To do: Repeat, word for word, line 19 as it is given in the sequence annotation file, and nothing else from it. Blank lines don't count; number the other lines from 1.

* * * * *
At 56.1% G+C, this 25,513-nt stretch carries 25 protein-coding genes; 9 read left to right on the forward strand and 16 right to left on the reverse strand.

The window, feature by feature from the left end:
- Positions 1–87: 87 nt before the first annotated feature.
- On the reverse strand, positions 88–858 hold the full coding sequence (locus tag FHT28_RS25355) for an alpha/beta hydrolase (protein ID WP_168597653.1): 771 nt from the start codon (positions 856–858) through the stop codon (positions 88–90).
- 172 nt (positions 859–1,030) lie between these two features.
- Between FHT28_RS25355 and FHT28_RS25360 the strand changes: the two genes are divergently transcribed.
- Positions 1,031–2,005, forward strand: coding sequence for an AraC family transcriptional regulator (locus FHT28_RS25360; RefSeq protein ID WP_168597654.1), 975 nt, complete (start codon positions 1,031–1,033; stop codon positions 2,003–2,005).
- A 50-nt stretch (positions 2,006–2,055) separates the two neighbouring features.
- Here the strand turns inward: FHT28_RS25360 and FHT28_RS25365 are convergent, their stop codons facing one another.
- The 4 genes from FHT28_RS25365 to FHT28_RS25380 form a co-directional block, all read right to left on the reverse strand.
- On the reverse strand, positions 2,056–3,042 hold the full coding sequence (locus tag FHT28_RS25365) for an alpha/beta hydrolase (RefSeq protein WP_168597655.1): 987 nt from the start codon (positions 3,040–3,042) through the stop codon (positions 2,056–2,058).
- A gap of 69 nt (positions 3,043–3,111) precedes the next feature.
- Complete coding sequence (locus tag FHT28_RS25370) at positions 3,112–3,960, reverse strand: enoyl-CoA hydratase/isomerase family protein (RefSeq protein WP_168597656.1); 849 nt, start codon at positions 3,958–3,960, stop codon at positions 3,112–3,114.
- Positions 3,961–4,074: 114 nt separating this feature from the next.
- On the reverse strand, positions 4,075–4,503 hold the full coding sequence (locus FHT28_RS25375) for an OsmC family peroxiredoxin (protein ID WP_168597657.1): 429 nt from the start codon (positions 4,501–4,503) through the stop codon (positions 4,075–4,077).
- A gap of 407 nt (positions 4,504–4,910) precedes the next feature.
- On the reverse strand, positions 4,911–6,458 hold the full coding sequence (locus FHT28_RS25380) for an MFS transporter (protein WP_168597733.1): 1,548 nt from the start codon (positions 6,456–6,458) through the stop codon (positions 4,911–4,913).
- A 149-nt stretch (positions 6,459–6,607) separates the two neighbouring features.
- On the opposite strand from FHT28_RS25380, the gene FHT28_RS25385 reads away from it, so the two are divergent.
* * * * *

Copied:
- On the opposite strand from FHT28_RS25380, the gene FHT28_RS25385 reads away from it, so the two are divergent.